Paycheck Protection Program (PPP): Appropriates an additional $321 billion in funding, with $60 billion set aside for small, midsize, and community lenders (including minority lenders).

Disaster Loans Program: Appropriates an additional $50 billion for the Disaster Loans Program and an additional $10 billion for Emergency Economic Injury Disaster Loan (EIDL) Grants.

HHS Hospital and Provider Grants under the Public Health and Social Services Emergency Fund: Provides an additional $75 billion to support the need for COVID-19 related expenses and lost revenue due to coronavirus.

Testing: Provides $25 billion for the HHS Public Health and Social Services Emergency Fund for necessary expenses to research, develop, validate, manufacture, purchase, administer and expand capacity for COVID-19 tests. Requires the Administration to create a national strategy to provide assistance to states for testing and increasing testing capacity.

Testing also requires states, localities, territories, and tribes to outline their own testing plans, as well as plans to ease COVID-19 community mitigation strategies. Requires the Secretary to issue reports on testing, which must include de-identified and disaggregated data on demographic characteristics, including, race, ethnicity, age, sex, geographic region and other relevant factors of individuals tested for or diagnosed with COVID–19, as well as information on the number and rates of cases, hospitalizations, and deaths as a result of COVID–19.

Paycheck Protection Program Flexibility Act

The Paycheck Protection Program Flexibility Act, which can be found at, was signed into law by President Trump on June 5, 2020, providing small businesses with more time and more flexibility to use their Paycheck Protection Program (PPP) loans. The new law:

  • Increases the amount that can be used on rent, utilities, and other overhead costs from 25 percent to 40 percent; and it lowers the amount that must be used on payroll costs from 75 percent to 60 percent;
  • Extends the period of time that small businesses can use their loan from 8 weeks to 24 weeks and extends the entire program to December 31, 2020;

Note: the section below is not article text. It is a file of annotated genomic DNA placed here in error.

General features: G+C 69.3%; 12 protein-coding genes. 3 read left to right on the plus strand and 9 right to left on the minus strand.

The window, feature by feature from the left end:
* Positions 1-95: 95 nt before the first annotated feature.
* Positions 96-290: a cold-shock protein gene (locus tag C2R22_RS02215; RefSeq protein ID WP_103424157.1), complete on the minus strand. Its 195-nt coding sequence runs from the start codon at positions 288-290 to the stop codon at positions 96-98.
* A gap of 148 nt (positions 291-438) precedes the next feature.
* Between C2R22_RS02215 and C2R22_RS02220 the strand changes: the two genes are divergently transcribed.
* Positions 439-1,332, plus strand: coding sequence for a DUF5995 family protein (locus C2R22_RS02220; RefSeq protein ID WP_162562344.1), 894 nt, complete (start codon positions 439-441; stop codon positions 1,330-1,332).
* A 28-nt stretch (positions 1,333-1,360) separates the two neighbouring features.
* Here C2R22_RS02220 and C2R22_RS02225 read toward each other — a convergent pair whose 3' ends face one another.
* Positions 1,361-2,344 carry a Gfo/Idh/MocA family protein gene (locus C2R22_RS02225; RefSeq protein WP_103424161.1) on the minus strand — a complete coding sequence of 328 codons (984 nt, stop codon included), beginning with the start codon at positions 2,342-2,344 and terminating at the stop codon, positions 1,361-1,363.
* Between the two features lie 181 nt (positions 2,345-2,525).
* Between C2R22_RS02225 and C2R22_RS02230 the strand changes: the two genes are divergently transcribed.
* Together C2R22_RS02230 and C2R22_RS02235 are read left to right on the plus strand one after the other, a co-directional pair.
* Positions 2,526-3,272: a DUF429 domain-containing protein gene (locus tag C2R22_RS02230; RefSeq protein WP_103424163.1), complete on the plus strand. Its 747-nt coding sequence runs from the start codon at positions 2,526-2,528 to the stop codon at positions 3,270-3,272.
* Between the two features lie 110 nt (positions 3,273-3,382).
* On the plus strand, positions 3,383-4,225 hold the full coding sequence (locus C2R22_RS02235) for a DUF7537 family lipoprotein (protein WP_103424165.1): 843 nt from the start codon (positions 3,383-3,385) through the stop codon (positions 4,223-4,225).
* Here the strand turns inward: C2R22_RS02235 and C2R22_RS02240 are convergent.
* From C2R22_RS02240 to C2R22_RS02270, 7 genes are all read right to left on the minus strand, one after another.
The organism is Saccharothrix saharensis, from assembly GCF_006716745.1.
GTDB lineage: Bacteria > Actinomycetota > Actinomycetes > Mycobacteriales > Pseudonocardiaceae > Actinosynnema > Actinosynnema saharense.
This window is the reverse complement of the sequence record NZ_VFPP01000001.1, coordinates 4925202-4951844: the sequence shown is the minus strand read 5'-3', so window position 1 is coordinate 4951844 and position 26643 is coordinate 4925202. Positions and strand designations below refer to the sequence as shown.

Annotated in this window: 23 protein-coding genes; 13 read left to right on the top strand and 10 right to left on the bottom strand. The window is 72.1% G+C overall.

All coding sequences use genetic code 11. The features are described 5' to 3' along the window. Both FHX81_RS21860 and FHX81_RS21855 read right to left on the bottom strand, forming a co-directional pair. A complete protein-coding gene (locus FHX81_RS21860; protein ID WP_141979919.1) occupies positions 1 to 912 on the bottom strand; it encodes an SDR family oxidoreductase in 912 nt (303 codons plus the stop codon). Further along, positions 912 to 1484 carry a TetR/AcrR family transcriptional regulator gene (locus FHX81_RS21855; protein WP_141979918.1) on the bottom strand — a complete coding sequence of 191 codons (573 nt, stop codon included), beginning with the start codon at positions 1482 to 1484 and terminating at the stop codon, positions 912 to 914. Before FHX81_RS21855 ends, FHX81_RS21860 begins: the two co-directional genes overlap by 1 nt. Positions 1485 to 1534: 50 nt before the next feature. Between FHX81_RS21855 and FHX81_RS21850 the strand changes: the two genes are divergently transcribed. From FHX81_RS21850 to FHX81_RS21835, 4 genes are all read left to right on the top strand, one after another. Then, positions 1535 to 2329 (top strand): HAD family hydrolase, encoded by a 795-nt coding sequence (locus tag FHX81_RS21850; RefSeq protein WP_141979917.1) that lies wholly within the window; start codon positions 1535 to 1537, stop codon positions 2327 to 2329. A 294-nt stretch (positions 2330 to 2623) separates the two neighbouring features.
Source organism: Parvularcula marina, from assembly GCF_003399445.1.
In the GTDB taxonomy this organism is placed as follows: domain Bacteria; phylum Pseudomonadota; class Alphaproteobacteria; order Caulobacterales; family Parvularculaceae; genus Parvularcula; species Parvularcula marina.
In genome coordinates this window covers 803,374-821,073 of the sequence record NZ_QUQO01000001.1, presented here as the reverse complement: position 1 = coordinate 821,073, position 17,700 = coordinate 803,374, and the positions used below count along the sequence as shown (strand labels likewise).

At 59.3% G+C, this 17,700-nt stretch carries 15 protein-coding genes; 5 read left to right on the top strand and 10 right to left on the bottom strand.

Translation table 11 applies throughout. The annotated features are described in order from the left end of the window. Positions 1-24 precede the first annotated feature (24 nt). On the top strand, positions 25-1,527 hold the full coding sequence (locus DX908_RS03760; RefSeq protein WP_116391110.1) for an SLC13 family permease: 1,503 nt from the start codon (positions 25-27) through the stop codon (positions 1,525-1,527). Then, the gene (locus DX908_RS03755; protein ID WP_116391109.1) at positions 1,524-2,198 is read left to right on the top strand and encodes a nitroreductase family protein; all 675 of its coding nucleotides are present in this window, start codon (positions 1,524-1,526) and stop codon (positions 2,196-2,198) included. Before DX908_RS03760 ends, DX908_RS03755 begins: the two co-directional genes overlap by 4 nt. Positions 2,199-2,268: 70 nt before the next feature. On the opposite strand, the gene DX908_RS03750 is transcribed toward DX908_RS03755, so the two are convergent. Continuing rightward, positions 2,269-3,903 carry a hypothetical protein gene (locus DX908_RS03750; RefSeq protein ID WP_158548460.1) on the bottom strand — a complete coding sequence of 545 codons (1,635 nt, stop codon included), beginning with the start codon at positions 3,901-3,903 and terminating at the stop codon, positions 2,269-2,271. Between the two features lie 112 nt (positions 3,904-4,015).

• Allows small businesses to receive loan forgiveness even if they had trouble rehiring employees or if they have not been able to return to a full operating status;
  • Allows small businesses to repay any amount that is not forgiven over five years, instead of just two years; and
  • Allows small businesses with PPP loans to defer their payroll taxes as provided in the CARES Act.

The Paycheck Protection Program provides small businesses – including restaurants, hotels, and certain non-profits – with zero-fee loans of up to $10 million to cover payroll and other operating expenses.

Presidential Actions

Robert T. Stafford Disaster Relief and Emergency Assistance Act

On March 13, 2020, in response to the coronavirus pandemic, President Trump declared a national emergency under section 501(b) of the Robert T. Stafford Disaster Relief and Emergency Assistance Act. The Presidential order can be found at emergency-determination-stafford-act/. The directive encouraged all state and local governments to activate their Emergency Operations Centers and to review their emergency preparedness plans and instructed FEMA to continue to review all ways in which it can provide assistance to states. It also instructed Secretary Mnuchin to provide relief from tax deadlines to Americans who have been adversely affected by the COVID-19 emergency, as appropriate, pursuant to 26 U.S.C. 7508A(a).

Defense Production Act of 1950

On March 18, 2020, President Trump invoked the Defense Production Act of 1950 as part of his response to the coronavirus pandemic, aiming to boost private industry production of supplies needed for the health crisis. The Defense Production Act of 1950 was signed by President Harry S. Truman amid concerns about supplies and equipment during the Korean War. It’s been invoked multiple times since then to help the federal government for a range of emergencies including war, hurricanes and terrorism prevention.

The Act gives the Federal Government broad authority to direct private companies to meet the needs of the national defense. Over the decades, the law’s powers have been understood to encompass not only times of war but also domestic emergency preparedness and recovery from terrorist attacks and natural disasters.

The Act authorizes the President to require companies to prioritize government contracts and orders seen as necessary for the national defense, with the goal of ensuring that the private sector is producing enough goods needed to meet a war effort or other national emergency. It also authorizes the President to use loans, direct purchases, and other incentives to boost the production of critical goods and essential materials. Other provisions authorize the federal government to establish voluntary agreements with private industry and to block foreign mergers and acquisitions seen as harmful to national security.

WWEMA continues to follow the COVID-19 pandemic, particularly how it relates to moving forward with the reopening of America. We will continue gathering and sharing updated information from trusted agencies and resources and will continue to keep our members up-to-date on the evolving health situation. Questions, concerns, or suggestions for topics to include in this Fact Sheet should be directed to WWEMA Executive Director, Vanessa M. Leiby at; 703-444-1777 (O); 240-678-4623 (M).